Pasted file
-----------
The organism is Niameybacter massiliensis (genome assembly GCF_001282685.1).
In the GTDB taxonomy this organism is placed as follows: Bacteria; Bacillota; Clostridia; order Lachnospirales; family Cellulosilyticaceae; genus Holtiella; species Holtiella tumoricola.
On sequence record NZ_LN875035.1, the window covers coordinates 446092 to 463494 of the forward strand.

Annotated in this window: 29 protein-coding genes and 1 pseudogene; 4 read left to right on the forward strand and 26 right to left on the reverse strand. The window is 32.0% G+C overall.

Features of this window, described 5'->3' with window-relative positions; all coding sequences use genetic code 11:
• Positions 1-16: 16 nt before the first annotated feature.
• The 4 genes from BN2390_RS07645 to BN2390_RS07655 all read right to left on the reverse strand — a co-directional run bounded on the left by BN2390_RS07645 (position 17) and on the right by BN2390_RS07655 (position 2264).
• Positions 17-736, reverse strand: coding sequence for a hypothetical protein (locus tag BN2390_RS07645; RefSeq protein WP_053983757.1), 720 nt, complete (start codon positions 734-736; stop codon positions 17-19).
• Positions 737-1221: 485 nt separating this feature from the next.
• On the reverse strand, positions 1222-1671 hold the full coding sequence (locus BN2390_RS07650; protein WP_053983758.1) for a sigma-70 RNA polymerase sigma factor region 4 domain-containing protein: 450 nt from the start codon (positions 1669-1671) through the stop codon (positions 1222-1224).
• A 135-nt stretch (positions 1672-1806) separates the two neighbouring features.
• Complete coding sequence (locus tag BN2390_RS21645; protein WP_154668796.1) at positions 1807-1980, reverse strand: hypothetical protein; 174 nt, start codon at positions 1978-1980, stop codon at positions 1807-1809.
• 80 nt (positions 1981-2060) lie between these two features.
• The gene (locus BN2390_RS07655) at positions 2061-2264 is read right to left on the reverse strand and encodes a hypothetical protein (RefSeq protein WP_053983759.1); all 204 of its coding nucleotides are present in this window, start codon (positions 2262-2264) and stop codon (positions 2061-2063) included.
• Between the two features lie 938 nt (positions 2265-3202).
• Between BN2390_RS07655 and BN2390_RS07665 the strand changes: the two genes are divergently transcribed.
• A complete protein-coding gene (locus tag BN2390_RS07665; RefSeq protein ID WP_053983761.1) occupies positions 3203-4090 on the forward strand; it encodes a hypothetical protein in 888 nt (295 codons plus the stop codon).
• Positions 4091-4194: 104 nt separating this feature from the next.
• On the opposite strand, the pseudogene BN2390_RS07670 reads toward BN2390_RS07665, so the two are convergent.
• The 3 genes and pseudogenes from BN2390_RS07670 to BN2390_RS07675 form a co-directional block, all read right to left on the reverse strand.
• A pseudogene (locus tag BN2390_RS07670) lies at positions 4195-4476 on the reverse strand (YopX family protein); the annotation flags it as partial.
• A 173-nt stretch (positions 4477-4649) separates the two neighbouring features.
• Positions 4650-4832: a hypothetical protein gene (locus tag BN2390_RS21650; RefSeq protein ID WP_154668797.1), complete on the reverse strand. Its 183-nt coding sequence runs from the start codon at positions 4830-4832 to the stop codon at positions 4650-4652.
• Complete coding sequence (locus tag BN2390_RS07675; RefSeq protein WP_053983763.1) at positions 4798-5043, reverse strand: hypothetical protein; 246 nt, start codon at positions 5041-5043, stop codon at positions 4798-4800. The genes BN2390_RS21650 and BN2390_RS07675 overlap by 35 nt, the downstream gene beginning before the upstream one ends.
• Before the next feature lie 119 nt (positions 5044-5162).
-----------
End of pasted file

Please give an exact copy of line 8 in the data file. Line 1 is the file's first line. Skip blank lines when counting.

• Positions 17-736, reverse strand: coding sequence for a hypothetical protein (locus tag BN2390_RS07645; RefSeq protein WP_053983757.1), 720 nt, complete (start codon positions 734-736; stop codon positions 17-19).